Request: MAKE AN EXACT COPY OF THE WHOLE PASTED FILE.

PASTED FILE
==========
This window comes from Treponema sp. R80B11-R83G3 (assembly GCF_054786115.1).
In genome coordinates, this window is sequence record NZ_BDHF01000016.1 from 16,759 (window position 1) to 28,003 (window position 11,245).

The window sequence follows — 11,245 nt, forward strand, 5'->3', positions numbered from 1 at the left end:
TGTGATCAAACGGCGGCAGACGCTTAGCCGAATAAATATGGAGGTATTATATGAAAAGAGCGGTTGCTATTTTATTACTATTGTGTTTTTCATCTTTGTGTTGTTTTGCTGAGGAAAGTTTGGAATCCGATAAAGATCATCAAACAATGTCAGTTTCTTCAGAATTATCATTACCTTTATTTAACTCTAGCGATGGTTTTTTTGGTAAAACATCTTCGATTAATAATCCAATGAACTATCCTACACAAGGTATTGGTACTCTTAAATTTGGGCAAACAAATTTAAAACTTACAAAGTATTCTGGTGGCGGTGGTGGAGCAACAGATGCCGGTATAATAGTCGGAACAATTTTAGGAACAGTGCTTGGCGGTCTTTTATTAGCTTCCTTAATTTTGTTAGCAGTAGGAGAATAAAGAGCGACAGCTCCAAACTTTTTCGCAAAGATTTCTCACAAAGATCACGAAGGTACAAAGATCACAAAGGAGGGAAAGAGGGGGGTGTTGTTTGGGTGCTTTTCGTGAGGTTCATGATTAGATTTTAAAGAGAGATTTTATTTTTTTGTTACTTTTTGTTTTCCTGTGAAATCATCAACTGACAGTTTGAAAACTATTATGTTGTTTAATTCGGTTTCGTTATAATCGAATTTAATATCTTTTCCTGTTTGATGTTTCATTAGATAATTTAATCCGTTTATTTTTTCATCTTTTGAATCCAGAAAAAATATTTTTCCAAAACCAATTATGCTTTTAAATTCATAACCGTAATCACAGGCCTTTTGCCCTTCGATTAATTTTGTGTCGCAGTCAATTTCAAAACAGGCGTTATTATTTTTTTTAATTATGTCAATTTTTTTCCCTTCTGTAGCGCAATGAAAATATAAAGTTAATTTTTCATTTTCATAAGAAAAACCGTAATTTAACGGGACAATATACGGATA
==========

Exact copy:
This window comes from Treponema sp. R80B11-R83G3 (assembly GCF_054786115.1).
In genome coordinates, this window is sequence record NZ_BDHF01000016.1 from 16,759 (window position 1) to 28,003 (window position 11,245).

The window sequence follows — 11,245 nt, forward strand, 5'->3', positions numbered from 1 at the left end:
TGTGATCAAACGGCGGCAGACGCTTAGCCGAATAAATATGGAGGTATTATATGAAAAGAGCGGTTGCTATTTTATTACTATTGTGTTTTTCATCTTTGTGTTGTTTTGCTGAGGAAAGTTTGGAATCCGATAAAGATCATCAAACAATGTCAGTTTCTTCAGAATTATCATTACCTTTATTTAACTCTAGCGATGGTTTTTTTGGTAAAACATCTTCGATTAATAATCCAATGAACTATCCTACACAAGGTATTGGTACTCTTAAATTTGGGCAAACAAATTTAAAACTTACAAAGTATTCTGGTGGCGGTGGTGGAGCAACAGATGCCGGTATAATAGTCGGAACAATTTTAGGAACAGTGCTTGGCGGTCTTTTATTAGCTTCCTTAATTTTGTTAGCAGTAGGAGAATAAAGAGCGACAGCTCCAAACTTTTTCGCAAAGATTTCTCACAAAGATCACGAAGGTACAAAGATCACAAAGGAGGGAAAGAGGGGGGTGTTGTTTGGGTGCTTTTCGTGAGGTTCATGATTAGATTTTAAAGAGAGATTTTATTTTTTTGTTACTTTTTGTTTTCCTGTGAAATCATCAACTGACAGTTTGAAAACTATTATGTTGTTTAATTCGGTTTCGTTATAATCGAATTTAATATCTTTTCCTGTTTGATGTTTCATTAGATAATTTAATCCGTTTATTTTTTCATCTTTTGAATCCAGAAAAAATATTTTTCCAAAACCAATTATGCTTTTAAATTCATAACCGTAATCACAGGCCTTTTGCCCTTCGATTAATTTTGTGTCGCAGTCAATTTCAAAACAGGCGTTATTATTTTTTTTAATTATGTCAATTTTTTTCCCTTCTGTAGCGCAATGAAAATATAAAGTTAATTTTTCATTTTCATAAGAAAAACCGTAATTTAACGGGACAATATACGGATA